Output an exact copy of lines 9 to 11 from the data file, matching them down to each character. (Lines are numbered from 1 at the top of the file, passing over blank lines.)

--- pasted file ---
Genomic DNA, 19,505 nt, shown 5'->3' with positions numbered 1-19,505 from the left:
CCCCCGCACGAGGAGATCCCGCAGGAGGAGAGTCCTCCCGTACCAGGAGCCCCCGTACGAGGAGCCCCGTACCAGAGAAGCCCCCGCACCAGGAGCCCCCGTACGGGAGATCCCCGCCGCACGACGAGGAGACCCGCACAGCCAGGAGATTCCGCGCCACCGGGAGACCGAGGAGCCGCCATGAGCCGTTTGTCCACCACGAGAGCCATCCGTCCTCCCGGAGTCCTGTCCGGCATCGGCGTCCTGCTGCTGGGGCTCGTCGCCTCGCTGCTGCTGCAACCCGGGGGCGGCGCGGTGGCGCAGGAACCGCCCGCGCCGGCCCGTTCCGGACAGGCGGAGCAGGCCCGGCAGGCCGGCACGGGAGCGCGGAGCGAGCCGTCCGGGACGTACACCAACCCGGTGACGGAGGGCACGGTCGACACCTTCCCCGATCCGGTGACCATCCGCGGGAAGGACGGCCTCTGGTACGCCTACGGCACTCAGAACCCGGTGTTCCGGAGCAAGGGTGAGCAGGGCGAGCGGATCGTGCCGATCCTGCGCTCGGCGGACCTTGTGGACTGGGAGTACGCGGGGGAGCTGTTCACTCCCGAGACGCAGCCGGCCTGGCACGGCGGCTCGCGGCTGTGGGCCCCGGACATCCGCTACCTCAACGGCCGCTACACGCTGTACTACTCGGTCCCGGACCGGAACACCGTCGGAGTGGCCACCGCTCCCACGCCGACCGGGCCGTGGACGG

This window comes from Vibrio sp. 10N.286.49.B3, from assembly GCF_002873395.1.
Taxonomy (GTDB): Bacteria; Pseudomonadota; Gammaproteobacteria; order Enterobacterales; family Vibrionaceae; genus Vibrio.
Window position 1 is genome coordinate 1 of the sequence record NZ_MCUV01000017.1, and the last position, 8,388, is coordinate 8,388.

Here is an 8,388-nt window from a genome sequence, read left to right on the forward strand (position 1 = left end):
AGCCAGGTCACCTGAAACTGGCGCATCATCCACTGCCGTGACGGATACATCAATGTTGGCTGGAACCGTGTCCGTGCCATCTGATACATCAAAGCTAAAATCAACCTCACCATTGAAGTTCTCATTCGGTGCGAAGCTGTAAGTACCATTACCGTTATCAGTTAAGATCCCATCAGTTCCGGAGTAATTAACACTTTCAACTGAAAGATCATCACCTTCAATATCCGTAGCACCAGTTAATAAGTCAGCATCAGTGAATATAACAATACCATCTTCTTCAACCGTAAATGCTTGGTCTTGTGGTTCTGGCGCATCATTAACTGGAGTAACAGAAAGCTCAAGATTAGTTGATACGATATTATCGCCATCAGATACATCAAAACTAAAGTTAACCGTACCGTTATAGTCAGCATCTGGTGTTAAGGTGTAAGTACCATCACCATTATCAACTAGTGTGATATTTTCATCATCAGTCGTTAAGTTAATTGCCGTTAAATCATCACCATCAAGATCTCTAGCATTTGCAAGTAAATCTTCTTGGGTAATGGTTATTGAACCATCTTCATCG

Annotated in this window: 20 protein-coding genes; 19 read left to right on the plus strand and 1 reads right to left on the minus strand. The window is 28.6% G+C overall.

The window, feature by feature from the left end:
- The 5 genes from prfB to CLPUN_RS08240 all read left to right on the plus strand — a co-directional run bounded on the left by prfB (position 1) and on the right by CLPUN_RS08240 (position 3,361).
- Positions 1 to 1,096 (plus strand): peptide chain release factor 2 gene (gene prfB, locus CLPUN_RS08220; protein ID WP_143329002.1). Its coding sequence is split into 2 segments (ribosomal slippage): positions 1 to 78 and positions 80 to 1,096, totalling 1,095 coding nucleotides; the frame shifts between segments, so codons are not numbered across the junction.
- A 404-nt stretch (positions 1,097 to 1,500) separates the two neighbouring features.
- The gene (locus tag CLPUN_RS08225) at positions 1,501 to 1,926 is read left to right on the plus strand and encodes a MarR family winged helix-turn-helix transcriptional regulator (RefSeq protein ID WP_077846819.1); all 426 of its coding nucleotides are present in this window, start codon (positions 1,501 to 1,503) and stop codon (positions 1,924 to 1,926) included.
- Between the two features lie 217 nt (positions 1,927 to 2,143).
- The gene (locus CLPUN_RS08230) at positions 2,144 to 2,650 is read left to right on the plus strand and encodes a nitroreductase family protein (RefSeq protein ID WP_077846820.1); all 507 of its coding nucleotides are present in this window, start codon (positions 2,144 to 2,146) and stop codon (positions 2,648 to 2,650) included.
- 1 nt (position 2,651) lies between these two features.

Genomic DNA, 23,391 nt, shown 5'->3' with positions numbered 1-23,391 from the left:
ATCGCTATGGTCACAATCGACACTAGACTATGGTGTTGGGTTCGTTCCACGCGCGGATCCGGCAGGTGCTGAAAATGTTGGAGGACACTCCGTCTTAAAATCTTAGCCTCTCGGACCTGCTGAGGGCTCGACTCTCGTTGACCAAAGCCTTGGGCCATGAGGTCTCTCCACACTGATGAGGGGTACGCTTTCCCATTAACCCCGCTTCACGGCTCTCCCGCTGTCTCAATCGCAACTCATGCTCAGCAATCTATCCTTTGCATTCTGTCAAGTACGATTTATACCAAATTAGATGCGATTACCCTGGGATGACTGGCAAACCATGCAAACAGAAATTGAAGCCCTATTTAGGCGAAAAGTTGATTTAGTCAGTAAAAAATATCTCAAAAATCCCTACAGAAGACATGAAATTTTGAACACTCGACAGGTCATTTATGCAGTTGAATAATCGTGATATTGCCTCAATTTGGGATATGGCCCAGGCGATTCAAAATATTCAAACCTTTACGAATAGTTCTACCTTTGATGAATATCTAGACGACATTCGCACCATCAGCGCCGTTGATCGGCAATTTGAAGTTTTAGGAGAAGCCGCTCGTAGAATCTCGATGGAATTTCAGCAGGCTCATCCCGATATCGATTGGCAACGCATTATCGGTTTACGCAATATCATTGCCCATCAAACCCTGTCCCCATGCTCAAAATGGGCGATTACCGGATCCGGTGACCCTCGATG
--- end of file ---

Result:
The window, feature by feature from the left end:
- The 5 genes from prfB to CLPUN_RS08240 all read left to right on the plus strand — a co-directional run bounded on the left by prfB (position 1) and on the right by CLPUN_RS08240 (position 3,361).
- Positions 1 to 1,096 (plus strand): peptide chain release factor 2 gene (gene prfB, locus CLPUN_RS08220; protein ID WP_143329002.1). Its coding sequence is split into 2 segments (ribosomal slippage): positions 1 to 78 and positions 80 to 1,096, totalling 1,095 coding nucleotides; the frame shifts between segments, so codons are not numbered across the junction.